There is no substitute for common sense. Yet, if we had that, would this be the right place to live? I choose New Orleans every time. Crank up the fruit juicer.

 

                                                            -30-

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about

Tim learned to appreciate wine from his wife-to-be, Brenda Maitland, and it has been a fascinating 35-year journey for the couple. Tim graduated from Jesuit College Prep in Dallas, then earned a journalism degree from the University of North Texas. He came to Louisiana because of his love of New Orleans, then fell in love with Brenda and simultaneously fell in love with all things wine.

Tim and Brenda travel the world with the grape and have made many friends because of wine. Tim is a past board member and two-term president of the New Orleans Wine and Food Experience; former officer in the New Orleans chapter of Chaine des Rotisseurs; past president of the American Wine Society in New Orleans; and, with Brenda, currently serves on the board of the Museum of the American Cocktail. Tim lectures on wine and wine history twice each year at the School of Hotel and Restaurant Management at Auburn University, as well as judging professional wine competitions in California and Florida.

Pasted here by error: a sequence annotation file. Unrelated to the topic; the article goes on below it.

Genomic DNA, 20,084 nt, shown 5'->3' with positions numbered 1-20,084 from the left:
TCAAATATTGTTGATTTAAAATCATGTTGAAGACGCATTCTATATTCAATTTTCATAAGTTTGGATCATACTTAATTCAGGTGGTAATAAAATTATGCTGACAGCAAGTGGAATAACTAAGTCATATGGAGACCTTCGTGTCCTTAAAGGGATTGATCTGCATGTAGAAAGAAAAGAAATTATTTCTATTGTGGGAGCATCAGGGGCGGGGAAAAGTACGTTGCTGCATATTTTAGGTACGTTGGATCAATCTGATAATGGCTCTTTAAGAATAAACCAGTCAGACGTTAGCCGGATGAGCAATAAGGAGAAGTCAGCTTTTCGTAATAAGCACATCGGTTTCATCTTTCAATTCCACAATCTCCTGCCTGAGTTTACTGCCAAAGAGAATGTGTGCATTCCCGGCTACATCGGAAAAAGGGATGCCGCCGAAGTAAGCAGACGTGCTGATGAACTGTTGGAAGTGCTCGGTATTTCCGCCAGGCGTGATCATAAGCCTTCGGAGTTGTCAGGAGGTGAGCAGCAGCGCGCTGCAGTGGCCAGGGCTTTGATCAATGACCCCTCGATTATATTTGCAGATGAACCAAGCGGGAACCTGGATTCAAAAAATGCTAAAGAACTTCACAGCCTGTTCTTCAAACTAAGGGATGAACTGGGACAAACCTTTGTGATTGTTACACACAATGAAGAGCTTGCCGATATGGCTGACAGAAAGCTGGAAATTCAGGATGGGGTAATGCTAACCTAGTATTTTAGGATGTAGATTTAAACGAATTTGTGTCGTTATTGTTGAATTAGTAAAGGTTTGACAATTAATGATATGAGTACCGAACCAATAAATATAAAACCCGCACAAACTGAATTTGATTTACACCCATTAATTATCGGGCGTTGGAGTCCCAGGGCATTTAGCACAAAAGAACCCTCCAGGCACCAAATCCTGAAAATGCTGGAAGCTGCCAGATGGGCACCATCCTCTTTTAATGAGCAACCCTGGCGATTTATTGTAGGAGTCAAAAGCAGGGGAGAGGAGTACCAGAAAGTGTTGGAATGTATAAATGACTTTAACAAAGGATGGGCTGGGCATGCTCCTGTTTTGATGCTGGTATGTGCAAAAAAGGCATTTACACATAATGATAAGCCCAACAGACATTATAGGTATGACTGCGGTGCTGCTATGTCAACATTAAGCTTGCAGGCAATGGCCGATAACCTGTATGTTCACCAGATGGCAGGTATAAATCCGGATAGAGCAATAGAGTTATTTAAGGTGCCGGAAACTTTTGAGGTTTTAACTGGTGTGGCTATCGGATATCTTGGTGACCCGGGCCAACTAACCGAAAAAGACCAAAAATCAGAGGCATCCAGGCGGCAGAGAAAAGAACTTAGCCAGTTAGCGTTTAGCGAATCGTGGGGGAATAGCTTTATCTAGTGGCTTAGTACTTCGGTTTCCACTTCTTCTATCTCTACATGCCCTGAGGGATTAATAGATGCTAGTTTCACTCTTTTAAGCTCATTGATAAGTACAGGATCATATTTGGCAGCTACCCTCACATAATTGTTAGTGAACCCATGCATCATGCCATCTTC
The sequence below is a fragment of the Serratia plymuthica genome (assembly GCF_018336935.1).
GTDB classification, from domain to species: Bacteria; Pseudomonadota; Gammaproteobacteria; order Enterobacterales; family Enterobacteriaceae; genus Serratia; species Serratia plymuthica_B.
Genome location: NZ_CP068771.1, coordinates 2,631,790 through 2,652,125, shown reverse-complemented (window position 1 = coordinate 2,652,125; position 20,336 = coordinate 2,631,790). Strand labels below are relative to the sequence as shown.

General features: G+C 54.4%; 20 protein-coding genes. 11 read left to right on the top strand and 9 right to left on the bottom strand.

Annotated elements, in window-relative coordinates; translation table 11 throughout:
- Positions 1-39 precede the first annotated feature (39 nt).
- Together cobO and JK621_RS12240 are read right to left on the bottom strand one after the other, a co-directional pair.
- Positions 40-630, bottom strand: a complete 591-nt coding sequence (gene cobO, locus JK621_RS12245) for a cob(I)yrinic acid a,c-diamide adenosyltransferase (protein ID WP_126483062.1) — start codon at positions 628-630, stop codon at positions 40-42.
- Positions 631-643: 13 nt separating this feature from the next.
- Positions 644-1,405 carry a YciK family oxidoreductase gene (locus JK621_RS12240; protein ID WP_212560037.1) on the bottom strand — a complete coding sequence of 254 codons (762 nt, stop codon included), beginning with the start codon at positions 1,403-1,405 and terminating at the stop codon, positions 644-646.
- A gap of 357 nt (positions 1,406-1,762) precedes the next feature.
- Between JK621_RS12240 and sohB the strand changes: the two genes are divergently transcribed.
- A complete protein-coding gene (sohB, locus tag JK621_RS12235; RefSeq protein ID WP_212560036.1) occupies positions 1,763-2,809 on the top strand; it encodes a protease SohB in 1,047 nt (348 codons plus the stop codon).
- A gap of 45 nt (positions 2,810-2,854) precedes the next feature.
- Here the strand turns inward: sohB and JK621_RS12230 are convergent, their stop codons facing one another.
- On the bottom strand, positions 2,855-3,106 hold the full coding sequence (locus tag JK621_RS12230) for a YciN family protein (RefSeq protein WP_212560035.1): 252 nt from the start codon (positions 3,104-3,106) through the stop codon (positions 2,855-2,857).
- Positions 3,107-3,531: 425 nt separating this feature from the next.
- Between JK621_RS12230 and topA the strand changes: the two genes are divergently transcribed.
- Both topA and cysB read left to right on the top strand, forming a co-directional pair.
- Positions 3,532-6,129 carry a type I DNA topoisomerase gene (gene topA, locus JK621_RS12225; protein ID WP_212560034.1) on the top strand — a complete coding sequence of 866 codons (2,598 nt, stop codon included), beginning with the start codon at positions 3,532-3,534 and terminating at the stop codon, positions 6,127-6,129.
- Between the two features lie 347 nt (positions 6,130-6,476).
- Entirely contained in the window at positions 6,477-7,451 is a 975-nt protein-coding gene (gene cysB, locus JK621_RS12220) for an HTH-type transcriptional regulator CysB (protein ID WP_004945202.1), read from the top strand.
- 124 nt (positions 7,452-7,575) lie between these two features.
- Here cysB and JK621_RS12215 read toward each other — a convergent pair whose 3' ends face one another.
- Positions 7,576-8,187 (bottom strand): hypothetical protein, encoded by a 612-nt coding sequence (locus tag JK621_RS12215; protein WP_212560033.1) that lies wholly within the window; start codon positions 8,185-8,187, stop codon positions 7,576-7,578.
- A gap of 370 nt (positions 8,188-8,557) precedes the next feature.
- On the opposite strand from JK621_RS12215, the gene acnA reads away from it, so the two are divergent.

Tim writes a monthly feature about wine and spirits for New Orleans Magazine, and is a weekly contributor, writing about wine and spirits, to MyNewOrleans.com. He is also executive editor of Gulf Coast Wine + Dine Magazine, and hosts "The Wine and Spirits Show with Tim McNally" from noon to 3 p.m. every Friday on 1350AM. The show is also streamed live on espn1350.net.

Click HERE to listen to "The Wine Show."